License Proliferation

Robin 'Roblimo' Miller robin at
Fri Sep 2 11:56:15 UTC 2005

>  Does OSI certify all licenses that comply with the OSD?
>  Does OSI certify all good licenses that comply with the OSD?

I believe OSI should certify all licenses that comply with the OSD. 
Otherwise the OSI becomes like a city zoning board or other regulatory 
agency that  doesn't merely  set down requirements for  results  ("All 
windows in new construction should be able to withstand 140 MPH winds or 
be be provided with removable coverings able to withstand 140 MPH 
winds")  but  specifies brands of windows and otherwise micromanges the 
details of even the most minor construction or renovation project.

I also believe OSI should provide a list of "recommended" licenses. This 
would make the OSI into a valued advisor, like a building inspector who 
suggests particular construction methods and materials based on years of 
experience, rather than a bureaucratic overlord that seems to operate by 
whim and and makes decisions based on politics, not suitability for use.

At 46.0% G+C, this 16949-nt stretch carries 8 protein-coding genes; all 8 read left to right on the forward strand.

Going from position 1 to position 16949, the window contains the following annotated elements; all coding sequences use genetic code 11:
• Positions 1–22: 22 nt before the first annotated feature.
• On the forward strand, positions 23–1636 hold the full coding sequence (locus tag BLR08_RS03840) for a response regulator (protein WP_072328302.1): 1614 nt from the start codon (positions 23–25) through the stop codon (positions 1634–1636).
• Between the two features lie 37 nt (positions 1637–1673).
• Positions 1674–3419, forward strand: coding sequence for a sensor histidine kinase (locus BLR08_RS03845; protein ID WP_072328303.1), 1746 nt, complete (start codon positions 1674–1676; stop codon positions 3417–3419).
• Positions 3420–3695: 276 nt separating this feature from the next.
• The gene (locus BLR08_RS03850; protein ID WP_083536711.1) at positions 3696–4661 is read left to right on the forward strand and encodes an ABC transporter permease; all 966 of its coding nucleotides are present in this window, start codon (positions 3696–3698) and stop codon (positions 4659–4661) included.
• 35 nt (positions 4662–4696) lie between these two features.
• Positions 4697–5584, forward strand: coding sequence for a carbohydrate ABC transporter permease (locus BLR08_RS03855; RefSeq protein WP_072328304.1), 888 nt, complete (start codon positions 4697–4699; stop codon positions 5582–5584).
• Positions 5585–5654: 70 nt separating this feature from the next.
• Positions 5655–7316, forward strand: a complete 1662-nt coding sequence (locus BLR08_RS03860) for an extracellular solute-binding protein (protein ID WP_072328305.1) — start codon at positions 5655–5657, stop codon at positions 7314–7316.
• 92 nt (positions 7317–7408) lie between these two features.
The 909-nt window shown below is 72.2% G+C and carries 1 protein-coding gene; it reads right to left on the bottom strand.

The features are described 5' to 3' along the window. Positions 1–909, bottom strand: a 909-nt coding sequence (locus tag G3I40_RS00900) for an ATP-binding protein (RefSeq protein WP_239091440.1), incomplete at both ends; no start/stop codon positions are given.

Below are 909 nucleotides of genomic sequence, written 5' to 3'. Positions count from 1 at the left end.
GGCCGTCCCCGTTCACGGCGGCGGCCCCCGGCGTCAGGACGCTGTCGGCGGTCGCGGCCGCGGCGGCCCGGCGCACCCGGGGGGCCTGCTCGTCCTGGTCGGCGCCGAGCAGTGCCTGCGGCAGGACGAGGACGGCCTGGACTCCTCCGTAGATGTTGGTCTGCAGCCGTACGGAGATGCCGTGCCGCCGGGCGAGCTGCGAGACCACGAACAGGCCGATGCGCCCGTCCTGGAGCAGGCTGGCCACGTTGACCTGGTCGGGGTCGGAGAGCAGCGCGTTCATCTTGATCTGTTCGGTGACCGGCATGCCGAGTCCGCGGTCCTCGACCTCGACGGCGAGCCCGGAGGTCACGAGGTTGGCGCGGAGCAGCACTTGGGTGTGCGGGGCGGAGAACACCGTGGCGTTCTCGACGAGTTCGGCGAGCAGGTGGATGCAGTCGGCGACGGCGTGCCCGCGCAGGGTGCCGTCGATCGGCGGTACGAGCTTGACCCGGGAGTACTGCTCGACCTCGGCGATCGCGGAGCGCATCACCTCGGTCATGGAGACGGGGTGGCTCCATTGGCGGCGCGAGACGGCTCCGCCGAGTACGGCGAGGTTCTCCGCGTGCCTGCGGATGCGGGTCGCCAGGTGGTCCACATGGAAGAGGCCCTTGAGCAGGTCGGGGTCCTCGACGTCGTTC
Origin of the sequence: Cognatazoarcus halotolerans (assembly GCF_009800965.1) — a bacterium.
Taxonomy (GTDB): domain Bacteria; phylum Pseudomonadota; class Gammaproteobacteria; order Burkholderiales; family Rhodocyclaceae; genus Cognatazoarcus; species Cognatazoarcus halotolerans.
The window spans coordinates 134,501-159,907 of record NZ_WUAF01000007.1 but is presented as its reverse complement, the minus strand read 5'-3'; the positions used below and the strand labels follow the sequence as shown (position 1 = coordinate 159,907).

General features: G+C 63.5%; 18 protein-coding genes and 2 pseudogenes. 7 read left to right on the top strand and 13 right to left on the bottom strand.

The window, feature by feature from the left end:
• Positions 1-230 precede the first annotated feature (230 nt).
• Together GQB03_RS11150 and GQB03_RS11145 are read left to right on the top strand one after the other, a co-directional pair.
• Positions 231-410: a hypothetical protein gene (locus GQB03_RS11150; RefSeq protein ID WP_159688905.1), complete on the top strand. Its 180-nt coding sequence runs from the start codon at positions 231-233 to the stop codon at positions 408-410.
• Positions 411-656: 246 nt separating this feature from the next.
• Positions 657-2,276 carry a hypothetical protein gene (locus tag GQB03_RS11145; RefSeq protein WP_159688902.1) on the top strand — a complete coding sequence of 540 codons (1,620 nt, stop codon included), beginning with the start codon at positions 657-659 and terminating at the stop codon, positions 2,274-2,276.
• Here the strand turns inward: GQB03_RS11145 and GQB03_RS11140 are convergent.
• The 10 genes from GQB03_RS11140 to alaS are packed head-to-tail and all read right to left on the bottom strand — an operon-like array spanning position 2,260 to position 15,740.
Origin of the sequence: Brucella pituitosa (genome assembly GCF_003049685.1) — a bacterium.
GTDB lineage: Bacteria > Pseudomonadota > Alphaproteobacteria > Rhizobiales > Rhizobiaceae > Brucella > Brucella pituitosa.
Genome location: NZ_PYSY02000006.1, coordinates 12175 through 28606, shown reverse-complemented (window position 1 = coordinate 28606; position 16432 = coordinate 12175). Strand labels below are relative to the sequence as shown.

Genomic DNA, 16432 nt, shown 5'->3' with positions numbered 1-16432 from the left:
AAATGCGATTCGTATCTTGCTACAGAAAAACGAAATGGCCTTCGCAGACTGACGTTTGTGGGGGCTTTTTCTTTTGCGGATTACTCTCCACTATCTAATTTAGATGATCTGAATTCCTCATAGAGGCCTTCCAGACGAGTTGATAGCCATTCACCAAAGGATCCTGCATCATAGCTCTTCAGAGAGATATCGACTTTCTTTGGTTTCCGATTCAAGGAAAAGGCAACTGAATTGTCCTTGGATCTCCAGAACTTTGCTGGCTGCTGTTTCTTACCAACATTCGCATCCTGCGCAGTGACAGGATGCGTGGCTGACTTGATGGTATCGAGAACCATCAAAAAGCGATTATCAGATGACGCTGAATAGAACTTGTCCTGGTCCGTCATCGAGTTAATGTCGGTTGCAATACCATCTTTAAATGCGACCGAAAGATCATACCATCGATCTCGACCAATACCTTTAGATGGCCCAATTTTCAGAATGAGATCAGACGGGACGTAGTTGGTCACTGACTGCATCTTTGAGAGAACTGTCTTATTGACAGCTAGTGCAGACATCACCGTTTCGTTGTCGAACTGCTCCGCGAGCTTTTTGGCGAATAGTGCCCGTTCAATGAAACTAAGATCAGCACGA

Another possibilbility: Offer a list of "most popular" licenses. could supply this data in multiple forms, if asked. You 
can already get a good sense of license popularity by going to - - but it 
might be more useful, and fairer to newer licenses, to show not only 
all-time popularity but also licenses chosen by newer projects over the 
last 30/90/365 days. This would also make trends in licensing apparent, 
which is useful data both individual and corporate open source 
developers should have in hand before they make licensing decisions.

Bottom line: I see the OSI as a standards-setting body, similar to the 
SAE (Society  of Automotive Engineers) or  W3C (World Wide Web 
Consortium).  The SAE sets standards for fastener dimensions, strength, 
corrosion resistance, and other characteristics but doesn't tell a 
production machine shop *how* to achieve those standards. The W3C sets 
standards for valid HTML and other code read by Web browsers, but 
doesn't tell you what server software you should use to deliver that code.

Standards-setting bodies concern themselves with results, not with the 
mechanisms used to meet their standards.

Robin 'Roblimo' Miller
Editor in Chief, OSTG

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